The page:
# Assumptions behind the OLS regression model?

• musicgold
In summary, the conversation discusses the differences between ordinary linear regression models and generalized linear models. The assumptions of linearity in the parameters and normality of the dependent variable are relaxed in the latter, allowing for a wider range of error distributions. This is important for estimating model parameters, ensuring efficiency, and conducting statistical tests. Violating these assumptions can affect the accuracy and usefulness of the model.

#### musicgold

Hi,

In many statistics textbooks I read the following text: “A models based on ordinary linear regression equation models Y, the dependent variable, as a normal random variable, whose mean is linear function of the predictors, b0 + b1*X1 + ... , and whose variance is constant. While generalized linear models extend the linear model in two ways. First, assumption of linearity in the parameters is relaxed, by introducing the link function. Second, error distributions other than the normal can be modeled.”

My Stat teacher never bothered to explain these things to us. He started the regression lesson with the equation Y = b0 + b1 * X1, and an example based on the Weight and Height relation. He never talked about these assumptions about normality and the variance.

As a result for quite some time, I treated this equation was an identity, similar to Assets= Liability + Equity. I have never understood what difference those underlying assumptions make.

Can anybody please explain me why these assumptions are required for this model, and what happens to the result of this model if these assumptions are violated?

Thanks,

MG.

Hello,

The model is requires your residuals or errors to be independent and identically distributed as N(0,δ).

The reason for this assumptions is that for this model, a variability that fits is quantified by the model, the part that is explained by the variables + the part not explained (residuals).

The dependent variable is normally distributed because of the residuals.

If the assumptions are violated, then we cannot know if the model is able to predict part of the variability in the data.

You can check assumptions by using normal quantile plots (check normality) and residual plots (check constant variance).

Cylovenom,

Thanks.

It all depends on why you are estimating your model. If all you need is to obtain estimates of model parameters, then you don't need to worry about the distribution of Y or the properties of the error term.

If you need your estimation to be efficient (minimum variance), then you need to worry about whether the error term has constant variance -- if not, the simple regression (OLS) method will falter.

If you need to compute statistical tests based on your results, then you need to pay attention to whether Y is distributed normally as well as the properties of the error term.

## 1. What are the key assumptions behind the OLS regression model?

The key assumptions behind the OLS regression model are:

• Linearity: The relationship between the dependent and independent variables should be linear.
• Independence: The observations should be independent of each other.
• Normality: The residuals should follow a normal distribution.
• Homoscedasticity: The variance of the residuals should be constant across all values of the independent variables.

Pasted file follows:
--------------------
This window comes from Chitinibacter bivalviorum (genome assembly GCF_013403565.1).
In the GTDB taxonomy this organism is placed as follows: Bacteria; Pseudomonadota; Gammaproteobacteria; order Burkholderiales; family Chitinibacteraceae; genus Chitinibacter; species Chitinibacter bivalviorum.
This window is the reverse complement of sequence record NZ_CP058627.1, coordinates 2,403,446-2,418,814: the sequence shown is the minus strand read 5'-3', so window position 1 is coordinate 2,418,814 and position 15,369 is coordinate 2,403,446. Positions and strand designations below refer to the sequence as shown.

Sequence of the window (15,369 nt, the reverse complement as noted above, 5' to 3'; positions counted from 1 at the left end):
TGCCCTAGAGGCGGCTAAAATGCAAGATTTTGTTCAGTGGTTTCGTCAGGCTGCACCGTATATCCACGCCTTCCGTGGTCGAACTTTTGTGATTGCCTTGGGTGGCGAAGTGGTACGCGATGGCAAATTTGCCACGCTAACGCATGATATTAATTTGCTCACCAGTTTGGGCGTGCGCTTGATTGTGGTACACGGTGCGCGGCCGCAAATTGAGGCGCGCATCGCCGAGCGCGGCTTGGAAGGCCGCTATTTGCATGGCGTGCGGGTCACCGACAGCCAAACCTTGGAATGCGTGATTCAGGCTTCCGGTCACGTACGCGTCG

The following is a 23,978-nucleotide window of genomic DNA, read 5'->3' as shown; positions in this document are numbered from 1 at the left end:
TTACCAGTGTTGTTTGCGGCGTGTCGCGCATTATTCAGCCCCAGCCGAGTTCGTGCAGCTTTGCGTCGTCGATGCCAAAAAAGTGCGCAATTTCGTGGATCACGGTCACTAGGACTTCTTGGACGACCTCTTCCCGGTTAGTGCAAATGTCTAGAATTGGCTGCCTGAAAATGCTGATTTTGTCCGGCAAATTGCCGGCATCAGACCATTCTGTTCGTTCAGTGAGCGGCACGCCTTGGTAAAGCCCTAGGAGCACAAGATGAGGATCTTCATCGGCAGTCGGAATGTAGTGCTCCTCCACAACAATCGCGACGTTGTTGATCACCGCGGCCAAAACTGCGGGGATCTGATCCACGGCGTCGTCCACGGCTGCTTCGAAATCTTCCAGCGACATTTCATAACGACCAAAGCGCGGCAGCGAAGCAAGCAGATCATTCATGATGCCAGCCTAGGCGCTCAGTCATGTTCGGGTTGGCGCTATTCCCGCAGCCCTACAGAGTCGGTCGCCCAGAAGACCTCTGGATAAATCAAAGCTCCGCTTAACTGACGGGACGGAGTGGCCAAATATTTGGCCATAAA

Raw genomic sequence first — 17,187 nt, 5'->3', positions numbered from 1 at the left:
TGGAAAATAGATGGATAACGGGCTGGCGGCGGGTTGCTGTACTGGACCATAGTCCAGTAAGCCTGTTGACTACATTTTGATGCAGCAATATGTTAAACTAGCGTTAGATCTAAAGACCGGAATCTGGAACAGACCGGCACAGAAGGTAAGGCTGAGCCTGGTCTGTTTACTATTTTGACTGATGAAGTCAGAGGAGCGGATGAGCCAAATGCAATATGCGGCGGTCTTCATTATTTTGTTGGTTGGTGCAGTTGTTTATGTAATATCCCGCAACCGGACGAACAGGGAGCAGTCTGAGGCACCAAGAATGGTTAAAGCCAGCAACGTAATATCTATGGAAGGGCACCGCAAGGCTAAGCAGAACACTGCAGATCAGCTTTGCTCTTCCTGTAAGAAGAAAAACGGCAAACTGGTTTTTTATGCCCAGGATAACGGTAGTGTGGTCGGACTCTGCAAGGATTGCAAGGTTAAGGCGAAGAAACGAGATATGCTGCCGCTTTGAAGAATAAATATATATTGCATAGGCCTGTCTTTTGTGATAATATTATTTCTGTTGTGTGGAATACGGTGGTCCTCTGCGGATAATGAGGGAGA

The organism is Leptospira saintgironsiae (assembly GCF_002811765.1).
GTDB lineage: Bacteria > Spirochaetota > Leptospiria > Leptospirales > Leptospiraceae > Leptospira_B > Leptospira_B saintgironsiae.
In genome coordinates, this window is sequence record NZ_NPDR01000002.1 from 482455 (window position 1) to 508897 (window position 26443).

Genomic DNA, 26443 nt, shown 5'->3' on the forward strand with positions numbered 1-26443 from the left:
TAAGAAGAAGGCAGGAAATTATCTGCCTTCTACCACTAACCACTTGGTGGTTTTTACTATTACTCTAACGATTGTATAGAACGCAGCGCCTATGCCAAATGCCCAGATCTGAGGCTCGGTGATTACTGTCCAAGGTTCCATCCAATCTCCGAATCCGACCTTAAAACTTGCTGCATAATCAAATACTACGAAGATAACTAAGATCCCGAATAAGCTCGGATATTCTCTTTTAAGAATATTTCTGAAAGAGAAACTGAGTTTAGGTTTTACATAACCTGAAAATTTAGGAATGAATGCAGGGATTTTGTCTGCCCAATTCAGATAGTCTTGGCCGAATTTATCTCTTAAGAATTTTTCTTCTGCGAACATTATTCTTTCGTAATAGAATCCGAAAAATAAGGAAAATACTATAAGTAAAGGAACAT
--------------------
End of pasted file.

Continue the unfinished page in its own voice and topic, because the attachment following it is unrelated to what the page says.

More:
• No multicollinearity: The independent variables should not be highly correlated with each other.

## 2. What happens if the assumptions are violated?

If the assumptions behind the OLS regression model are violated, the estimated coefficients may be biased and the statistical significance of the model may be affected. Violations of the linearity assumption can lead to a non-linear relationship between the variables, while violations of the independence assumption can result in biased standard errors and inaccurate confidence intervals. Violations of the normality and homoscedasticity assumptions can affect the accuracy of the estimated coefficients and confidence intervals. Multicollinearity can also lead to unstable and unreliable coefficient estimates.

## 3. How can the assumptions be checked?

The assumptions behind the OLS regression model can be checked through various diagnostic tests and graphical methods. The most commonly used diagnostic tests include the Durbin-Watson test for autocorrelation, the Breusch-Pagan test for heteroscedasticity, and the Jarque-Bera test for normality of residuals. Graphical methods, such as scatter plots and residual plots, can also be used to visually inspect the assumptions.

## 4. What can be done if the assumptions are violated?

If the assumptions behind the OLS regression model are violated, there are several steps that can be taken to address the issue. These include transforming the variables to meet the assumption (e.g. taking logarithms), using a different regression model that is more appropriate for the data, or removing influential outliers or influential observations. In some cases, it may also be necessary to collect more data or revise the research question.

## 5. Is it possible to use the OLS regression model if the assumptions are violated?

In some cases, it may be possible to still use the OLS regression model even if the assumptions are violated. However, the results and conclusions drawn from the model should be interpreted with caution, as the violations can affect the accuracy and reliability of the estimated coefficients and confidence intervals. It is important to carefully assess the impact of the violations on the results and consider alternative models if necessary.